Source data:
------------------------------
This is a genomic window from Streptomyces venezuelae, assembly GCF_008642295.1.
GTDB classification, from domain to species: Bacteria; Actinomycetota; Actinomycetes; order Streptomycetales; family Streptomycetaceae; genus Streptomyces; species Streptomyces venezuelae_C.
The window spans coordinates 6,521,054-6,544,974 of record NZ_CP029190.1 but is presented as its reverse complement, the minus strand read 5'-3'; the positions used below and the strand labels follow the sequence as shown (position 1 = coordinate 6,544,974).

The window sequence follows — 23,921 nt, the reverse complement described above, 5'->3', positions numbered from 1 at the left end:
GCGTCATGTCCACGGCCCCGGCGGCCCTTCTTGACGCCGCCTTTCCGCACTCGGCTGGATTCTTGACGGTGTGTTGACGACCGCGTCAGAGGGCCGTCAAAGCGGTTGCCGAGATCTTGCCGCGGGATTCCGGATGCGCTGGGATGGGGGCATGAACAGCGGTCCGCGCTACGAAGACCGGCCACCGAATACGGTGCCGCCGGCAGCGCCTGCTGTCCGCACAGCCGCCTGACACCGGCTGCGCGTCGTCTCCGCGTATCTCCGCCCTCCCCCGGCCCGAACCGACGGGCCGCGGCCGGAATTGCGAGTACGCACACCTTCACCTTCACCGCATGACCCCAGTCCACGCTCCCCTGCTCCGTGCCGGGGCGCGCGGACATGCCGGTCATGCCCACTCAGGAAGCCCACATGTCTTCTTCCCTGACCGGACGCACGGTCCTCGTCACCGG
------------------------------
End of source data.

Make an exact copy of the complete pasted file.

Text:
This is a genomic window from Streptomyces venezuelae, assembly GCF_008642295.1.
GTDB classification, from domain to species: Bacteria; Actinomycetota; Actinomycetes; order Streptomycetales; family Streptomycetaceae; genus Streptomyces; species Streptomyces venezuelae_C.
The window spans coordinates 6,521,054-6,544,974 of record NZ_CP029190.1 but is presented as its reverse complement, the minus strand read 5'-3'; the positions used below and the strand labels follow the sequence as shown (position 1 = coordinate 6,544,974).

The window sequence follows — 23,921 nt, the reverse complement described above, 5'->3', positions numbered from 1 at the left end:
GCGTCATGTCCACGGCCCCGGCGGCCCTTCTTGACGCCGCCTTTCCGCACTCGGCTGGATTCTTGACGGTGTGTTGACGACCGCGTCAGAGGGCCGTCAAAGCGGTTGCCGAGATCTTGCCGCGGGATTCCGGATGCGCTGGGATGGGGGCATGAACAGCGGTCCGCGCTACGAAGACCGGCCACCGAATACGGTGCCGCCGGCAGCGCCTGCTGTCCGCACAGCCGCCTGACACCGGCTGCGCGTCGTCTCCGCGTATCTCCGCCCTCCCCCGGCCCGAACCGACGGGCCGCGGCCGGAATTGCGAGTACGCACACCTTCACCTTCACCGCATGACCCCAGTCCACGCTCCCCTGCTCCGTGCCGGGGCGCGCGGACATGCCGGTCATGCCCACTCAGGAAGCCCACATGTCTTCTTCCCTGACCGGACGCACGGTCCTCGTCACCGG